Skylight / July 11, 2018 / Nicolas Charlebois
After the hole is cut the skylight frame is simply attached to the roof sheathing with L-brackets and then the installation is completed using the factory-supplied flashing kit. Ease of installation superior insulating qualities less tendency to scratch and a cleaner finished appearance all add to the popularity and somewhat higher cost of glass skylights. Glass skylights also have a greater number of optional accessories. These include tempered laminated or wire glass; shades and blinds for light control; glass tints for heat retention or to block sunlight; and the ability to open fully or partially for ventilation. Domed acrylic skylights are less expensive than glass.
The acrylic dome is typically mounted in an aluminum frame which is in turn mounted on a box called a "curb." Once the hole is cut in the roof to the manufacturers specifications the curb is typically constructed on-site to raise the skylight above the level of the roof sheathing. Site-built or factory-supplied flashings are used to seal the roofing around the curb. Domed skylights are available in clear smoked bronze or other tints. Some domed plastic skylights are flush mounted which means that the lens piece and flashing piece are both made of plastic and then placed on the roof without a curb. The problem with this type is that they are loud and very susceptible to leakage.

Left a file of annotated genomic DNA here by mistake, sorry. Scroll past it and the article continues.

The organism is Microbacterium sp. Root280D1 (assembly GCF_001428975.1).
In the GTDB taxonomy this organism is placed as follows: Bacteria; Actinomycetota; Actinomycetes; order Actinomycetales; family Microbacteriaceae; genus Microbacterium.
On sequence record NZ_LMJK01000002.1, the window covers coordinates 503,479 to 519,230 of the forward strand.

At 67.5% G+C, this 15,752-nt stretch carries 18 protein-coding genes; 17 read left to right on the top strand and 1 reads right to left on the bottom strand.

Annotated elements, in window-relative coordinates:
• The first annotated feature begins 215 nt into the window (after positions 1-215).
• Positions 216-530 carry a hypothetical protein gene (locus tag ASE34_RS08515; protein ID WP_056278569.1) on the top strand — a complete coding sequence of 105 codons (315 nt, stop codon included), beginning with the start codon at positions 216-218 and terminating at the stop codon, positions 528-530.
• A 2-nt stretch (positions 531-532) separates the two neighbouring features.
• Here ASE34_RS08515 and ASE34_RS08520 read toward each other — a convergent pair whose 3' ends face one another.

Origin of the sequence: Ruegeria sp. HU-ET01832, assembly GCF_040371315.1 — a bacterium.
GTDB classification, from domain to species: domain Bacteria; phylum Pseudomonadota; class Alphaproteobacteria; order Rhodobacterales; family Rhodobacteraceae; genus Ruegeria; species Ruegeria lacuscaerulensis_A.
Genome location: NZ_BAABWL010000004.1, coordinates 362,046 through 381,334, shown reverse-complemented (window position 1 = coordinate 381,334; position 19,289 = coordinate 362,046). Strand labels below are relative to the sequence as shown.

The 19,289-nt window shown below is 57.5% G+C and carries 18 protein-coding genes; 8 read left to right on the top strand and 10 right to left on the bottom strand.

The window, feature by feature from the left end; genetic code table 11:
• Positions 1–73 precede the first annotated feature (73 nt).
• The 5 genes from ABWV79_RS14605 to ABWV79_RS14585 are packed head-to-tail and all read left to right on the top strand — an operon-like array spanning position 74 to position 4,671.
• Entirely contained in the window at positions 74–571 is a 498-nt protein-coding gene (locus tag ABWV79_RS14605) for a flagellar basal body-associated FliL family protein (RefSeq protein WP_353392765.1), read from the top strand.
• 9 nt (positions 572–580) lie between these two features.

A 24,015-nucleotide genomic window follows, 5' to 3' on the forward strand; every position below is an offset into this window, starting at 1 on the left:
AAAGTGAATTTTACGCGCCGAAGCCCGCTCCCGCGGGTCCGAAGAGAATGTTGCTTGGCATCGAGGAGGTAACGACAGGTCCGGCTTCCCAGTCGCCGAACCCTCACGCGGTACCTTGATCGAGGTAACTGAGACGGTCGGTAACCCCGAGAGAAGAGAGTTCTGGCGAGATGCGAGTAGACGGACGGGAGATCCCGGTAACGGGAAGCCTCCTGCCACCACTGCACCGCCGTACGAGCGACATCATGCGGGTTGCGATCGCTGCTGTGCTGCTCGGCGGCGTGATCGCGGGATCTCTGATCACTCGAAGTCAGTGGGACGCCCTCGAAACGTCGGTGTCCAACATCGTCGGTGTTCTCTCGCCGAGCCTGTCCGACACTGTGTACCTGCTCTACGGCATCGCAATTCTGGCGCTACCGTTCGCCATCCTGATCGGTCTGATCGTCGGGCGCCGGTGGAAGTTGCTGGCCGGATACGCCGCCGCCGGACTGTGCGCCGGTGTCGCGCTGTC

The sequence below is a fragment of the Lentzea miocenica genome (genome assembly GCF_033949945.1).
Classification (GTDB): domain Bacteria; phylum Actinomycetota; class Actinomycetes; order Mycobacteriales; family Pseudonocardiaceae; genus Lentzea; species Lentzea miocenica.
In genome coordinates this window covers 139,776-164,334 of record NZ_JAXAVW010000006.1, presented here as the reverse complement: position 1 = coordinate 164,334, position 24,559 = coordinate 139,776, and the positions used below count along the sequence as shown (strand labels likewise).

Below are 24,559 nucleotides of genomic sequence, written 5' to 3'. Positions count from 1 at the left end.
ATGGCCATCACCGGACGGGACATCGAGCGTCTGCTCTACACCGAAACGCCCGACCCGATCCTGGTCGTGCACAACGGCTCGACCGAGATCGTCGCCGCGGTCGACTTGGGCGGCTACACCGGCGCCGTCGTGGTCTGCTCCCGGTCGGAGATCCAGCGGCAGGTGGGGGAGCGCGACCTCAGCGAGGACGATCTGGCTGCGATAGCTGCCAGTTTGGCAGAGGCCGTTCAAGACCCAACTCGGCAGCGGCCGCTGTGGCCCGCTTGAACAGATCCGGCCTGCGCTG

This heat gain can be minimized by installing your south-facing skylight in the shade of deciduous trees or adding a moving window covering. Skylights come in all shapes and sizes. Its size greatly affects the illumination level and temperature of the space below. As a rule of thumb the size of a skylight should never be more than 5% of the floor area in rooms with many windows; and no more than 15% of the rooms total floor area for spaces with few windows. Dept. of Energy. Glazing Like windows skylight manufacturers use different types of glazing to improve their energy efficiency. The glazing comes in three different forms. Plastic glazing - This type of glazing is usually inexpensive and less likely to break than other glazing materials.